A Walk Into The (Petrified) Forest... What Forest?
The world-famous Petrified Forest National Park lies in western Arizona, an area of desert and badlands, quite the opposite of what the name may suggest. Well, the area was a nice tropical forest some 225 million years ago, but nothing is set in stone forever... except maybe some petrified trees.
However inhospitable it may be, the park hosts numerous fossilized tree trunks from the Triassic era. The red and orange hues of the million year old trees dot the area in various stages of decay.
Most of the fossil trees are scattered over the area, in smaller or larger pieces, creating eerie landscapes.
A detailed view of a tree bark, now set it stone
The so-called "Onyx Bridge" is one of the best preserved trunks in the park, but it requires a hike across badlands and dry river beds. The reward, however, is the view of almost intact tree hidden among the hills.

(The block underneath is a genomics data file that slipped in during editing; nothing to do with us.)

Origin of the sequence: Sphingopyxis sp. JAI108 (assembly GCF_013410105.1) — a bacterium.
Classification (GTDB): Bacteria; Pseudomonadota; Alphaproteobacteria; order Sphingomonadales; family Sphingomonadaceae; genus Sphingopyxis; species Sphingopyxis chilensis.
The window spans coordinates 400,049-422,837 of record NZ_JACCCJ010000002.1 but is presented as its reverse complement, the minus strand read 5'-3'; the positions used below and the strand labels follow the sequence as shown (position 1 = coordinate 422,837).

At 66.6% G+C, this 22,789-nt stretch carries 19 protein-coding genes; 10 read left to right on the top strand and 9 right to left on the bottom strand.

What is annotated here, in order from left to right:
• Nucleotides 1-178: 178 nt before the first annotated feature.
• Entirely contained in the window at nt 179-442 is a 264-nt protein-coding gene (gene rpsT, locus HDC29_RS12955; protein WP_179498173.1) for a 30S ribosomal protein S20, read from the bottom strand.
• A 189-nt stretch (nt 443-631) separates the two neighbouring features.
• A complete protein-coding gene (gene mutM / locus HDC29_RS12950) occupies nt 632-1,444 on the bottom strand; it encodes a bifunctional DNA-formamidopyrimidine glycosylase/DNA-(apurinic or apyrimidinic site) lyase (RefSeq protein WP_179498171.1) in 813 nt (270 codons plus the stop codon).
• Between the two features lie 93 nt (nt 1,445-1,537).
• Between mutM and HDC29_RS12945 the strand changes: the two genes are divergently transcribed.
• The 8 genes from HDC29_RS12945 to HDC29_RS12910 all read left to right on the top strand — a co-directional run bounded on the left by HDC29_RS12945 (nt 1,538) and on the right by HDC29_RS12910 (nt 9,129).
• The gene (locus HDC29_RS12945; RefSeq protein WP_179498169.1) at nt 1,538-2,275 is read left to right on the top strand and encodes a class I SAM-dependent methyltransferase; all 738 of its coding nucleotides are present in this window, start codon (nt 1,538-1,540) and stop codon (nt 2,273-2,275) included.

Blue Mesa is one of the most colorful badlands areas in the park, with hues of red and blue blending across the grey hills.
The fossil trees here lie on fragile soil, where erosion happens very quickly, geologically speaking. Each rain converts the soil into mud, then carries down and rearranges the hills bit by bit, along with whatever happens to be there -- our beloved tree trunks...
Another point of interest in the park is an archaeological site known as the "Newspaper Rock", a large boulder hosting some 600 "writings", scribbled sometime between 650 and 2000 years ago.
Not far from the National Park, the town of Holbrook is a tourist trap, with a few decent hotels and some rock shops selling petrified wood. Holbrook is also a stop along the famous Route 66 and has no shortage of cheesy and bizarre sights.
Those looking for a nostalgic touch of the Route 66 days should overnight at the Wigwam Motel where guests sleep in the wooden tepees, while 50's era automobiles are parked in front of each tepee.